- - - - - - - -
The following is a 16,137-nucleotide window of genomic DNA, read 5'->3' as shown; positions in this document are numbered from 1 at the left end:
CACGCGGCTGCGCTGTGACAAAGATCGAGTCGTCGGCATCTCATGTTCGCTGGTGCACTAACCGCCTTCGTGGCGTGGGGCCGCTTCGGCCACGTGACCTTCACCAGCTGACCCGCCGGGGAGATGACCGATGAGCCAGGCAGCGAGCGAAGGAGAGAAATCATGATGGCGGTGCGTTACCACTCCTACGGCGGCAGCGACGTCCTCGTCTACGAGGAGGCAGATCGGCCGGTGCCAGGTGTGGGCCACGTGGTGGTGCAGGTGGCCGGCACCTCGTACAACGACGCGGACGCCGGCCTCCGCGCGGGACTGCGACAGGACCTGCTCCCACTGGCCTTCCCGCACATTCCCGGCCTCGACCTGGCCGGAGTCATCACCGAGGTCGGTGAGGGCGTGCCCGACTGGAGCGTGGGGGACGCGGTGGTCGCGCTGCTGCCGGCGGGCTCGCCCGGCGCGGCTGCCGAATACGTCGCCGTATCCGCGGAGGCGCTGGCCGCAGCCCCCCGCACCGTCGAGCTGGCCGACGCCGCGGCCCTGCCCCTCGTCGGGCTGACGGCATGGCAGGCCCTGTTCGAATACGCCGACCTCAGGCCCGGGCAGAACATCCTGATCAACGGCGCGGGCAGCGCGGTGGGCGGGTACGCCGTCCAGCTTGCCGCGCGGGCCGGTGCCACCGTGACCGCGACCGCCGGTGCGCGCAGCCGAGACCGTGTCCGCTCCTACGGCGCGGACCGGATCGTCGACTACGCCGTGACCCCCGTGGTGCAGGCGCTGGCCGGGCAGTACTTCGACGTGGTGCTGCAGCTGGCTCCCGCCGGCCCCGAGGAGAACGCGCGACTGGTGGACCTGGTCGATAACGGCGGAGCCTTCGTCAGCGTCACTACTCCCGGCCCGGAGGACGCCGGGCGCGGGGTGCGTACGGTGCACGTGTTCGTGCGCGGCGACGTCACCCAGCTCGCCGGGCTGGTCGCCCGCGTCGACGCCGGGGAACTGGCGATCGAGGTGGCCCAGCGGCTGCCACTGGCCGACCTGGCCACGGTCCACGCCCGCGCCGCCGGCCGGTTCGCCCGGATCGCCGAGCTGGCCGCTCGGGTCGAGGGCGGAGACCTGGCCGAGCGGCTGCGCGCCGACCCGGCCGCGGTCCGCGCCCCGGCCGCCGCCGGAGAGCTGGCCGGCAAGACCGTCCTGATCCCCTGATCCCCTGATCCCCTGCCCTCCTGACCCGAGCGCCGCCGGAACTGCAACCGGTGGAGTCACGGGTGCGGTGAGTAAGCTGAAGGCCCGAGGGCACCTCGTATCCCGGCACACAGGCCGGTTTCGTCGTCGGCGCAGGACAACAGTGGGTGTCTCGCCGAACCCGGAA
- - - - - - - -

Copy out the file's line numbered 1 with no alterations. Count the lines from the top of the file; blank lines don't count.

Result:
The following is a 16,137-nucleotide window of genomic DNA, read 5'->3' as shown; positions in this document are numbered from 1 at the left end: